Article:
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Feature:
Dr. Lindberg's Legacy

Charting A New Course

Dr. Donald A.B. Lindberg
Photos courtesy of NIH

Donald A.B. Lindberg, MD

Pioneering Leader for Medicine and Computers Retires as Director of the National Library of Medicine
Remarks by NIH Director Francis S. Collins, MD, PhD

It is my honor to recognize and congratulate one of the longest-serving leaders at NIH and a pioneer in applying computer and communications technology to biomedical research, health care, and the delivery of health information wherever it is needed.

NIH Director Francis S. Collins, MD, PhD

Donald A.B. Lindberg, MD, who has been director of the National Library of Medicine for more than 30 years, has recently retired. I want to thank Don for his outstanding service to NIH, to the global biomedical research community, and to health professionals, patients, and the public.

Trained as a pathologist, Don re-invented himself as an expert and groundbreaking innovator in the world of information technology, artificial intelligence, computer-aided medical diagnosis, and electronic health records. As the first President of the American Medical Informatics Association, Don is considered by many to be the country's senior statesman for medicine and computers.

"Don has been equally concerned with delivering high-quality health information to everyone, including health professionals and the public in disadvantaged rural areas and inner cities."
—NIH Director Francis S. Collins, MD, PhD

Don has created programs that changed fundamentally the way biomedical information is collected, shared, and analyzed. Think about it—when Don began, NLM had no electronic journals in its collection, few people owned personal computers, and even fewer had access to the Internet. He introduced numerous landmark projects, such as free Internet access to MEDLINE via PubMed, MedlinePlus for the general public, the Visible Human Project, ClinicalTrials.gov, the Unified Medical Language System, and more.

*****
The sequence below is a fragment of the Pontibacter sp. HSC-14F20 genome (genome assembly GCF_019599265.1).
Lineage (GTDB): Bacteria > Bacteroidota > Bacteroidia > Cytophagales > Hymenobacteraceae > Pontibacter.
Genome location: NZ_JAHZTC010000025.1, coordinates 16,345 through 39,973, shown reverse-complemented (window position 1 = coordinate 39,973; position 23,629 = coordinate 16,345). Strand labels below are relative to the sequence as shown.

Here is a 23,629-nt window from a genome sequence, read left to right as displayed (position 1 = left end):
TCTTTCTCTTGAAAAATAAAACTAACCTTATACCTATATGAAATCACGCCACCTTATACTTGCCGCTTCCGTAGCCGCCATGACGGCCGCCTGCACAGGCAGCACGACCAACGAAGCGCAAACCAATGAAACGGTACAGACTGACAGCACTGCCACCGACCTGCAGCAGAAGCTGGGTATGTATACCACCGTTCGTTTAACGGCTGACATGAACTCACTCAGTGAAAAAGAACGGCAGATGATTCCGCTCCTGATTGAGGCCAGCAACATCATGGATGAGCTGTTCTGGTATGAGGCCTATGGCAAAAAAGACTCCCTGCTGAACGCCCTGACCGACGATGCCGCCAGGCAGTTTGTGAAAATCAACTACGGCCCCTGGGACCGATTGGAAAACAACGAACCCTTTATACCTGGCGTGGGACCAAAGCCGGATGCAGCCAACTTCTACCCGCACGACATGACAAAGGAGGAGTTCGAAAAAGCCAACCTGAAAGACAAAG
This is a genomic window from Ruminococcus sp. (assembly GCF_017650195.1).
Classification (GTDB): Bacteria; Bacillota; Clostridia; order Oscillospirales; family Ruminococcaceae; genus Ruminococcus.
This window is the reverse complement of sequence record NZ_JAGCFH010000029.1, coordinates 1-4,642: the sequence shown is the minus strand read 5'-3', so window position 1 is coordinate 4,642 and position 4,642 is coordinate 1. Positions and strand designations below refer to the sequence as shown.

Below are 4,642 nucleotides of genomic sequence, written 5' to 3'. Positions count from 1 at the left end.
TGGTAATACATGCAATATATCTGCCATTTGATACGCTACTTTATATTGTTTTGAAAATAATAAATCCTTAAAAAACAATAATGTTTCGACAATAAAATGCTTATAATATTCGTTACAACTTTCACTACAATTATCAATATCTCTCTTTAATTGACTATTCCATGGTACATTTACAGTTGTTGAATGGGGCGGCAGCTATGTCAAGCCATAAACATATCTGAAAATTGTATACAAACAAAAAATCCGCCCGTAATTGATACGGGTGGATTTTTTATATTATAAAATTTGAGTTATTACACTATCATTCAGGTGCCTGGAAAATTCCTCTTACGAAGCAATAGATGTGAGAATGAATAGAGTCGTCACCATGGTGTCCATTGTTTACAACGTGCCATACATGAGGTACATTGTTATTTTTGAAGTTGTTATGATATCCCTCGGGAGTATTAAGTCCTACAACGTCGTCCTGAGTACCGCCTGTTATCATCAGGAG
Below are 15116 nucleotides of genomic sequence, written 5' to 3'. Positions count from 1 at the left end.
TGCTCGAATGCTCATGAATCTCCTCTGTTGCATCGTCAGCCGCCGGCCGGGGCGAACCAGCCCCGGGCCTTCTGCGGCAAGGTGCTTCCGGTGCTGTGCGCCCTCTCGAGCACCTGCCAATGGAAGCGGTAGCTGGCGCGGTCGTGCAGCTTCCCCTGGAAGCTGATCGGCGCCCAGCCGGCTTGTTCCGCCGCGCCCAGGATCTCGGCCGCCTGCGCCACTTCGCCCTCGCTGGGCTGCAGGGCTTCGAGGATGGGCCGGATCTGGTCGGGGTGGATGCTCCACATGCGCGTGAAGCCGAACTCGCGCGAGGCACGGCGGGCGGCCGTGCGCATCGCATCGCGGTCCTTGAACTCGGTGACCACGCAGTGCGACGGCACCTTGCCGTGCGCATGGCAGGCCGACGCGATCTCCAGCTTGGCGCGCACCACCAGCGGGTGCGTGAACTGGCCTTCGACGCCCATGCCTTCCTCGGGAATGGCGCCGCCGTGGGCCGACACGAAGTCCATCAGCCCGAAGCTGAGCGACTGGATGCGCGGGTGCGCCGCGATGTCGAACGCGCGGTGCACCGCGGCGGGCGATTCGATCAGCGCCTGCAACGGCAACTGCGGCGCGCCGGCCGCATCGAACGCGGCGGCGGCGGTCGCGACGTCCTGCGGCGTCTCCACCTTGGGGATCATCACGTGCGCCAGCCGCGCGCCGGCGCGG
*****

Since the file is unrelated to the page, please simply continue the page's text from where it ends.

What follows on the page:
Don also created the National Center for Biotechnology Information (NCBI). NCBI has been a focal point for "Big Data" in biomedicine for decades, providing rapid access to the data generated by the Human Genome Project and now to massive amounts of genetic sequence data generated from evolving high-throughput sequencing technologies. GenBank, PubMed Central, and dbGaP are just some of the many NCBI databases that support and enable access to the results of research funded by NIH and many other organizations.

While serving as NLM's director, Don was drafted to lead important interagency programs. He was the founding Director of the National Coordination Office for High Performance Computing and Communications in the President's Office of Science and Technology Policy and was named by the HHS Secretary to be the U.S. National Coordinator for the G-7 Global Healthcare Applications Project. He has always been ahead of the curve in taking advantage of new developments in computing and networking, ensuring that the NLM computer center has the reliability, security, and high-speed connections necessary to keep pace with rapidly rising demands.

Claude Pepper, Donald Lindberg, and David Lipman

In 1989, enthusiastic NLM and NIH supporter Claude Pepper (left), the former US Senator and Representative (D-FL), talks with Dr. Lindberg (right) and National Center for Biotechnology Information Director Dr. David Lipman (center) at a Capitol Hill reception following the passage of Pepper's bill creating NCBI.

Don has been equally concerned with delivering high-quality health information to everyone, including health professionals and the public in disadvantaged rural areas and inner cities. He established NLM's important outreach initiatives, expanding the scope of the National Network of Libraries of Medicine and entering into longstanding and successful partnerships with minority serving institutions, tribal and community-based organizations, and the public health community. Don is not a self-promoter, so sometimes these trailblazing efforts seem to appear magically. Those of us who know better, however, understand they came about because of Don's tireless energy, scientific acumen, and unwavering focus and determination.

We will miss Don as a preeminent leader at NIH, who brought NLM into the modern age of biomedical information. We also, however, will continue to benefit from his wisdom, drive, and accomplishments. Please join me in congratulating Don on a job extraordinarily well done and wishing him the best in his future pursuits.

Francis S. Collins, MD, PhD
Director, National Institutes of Health

Summer 2015 Issue: Volume 10 Number 2 Page 2-3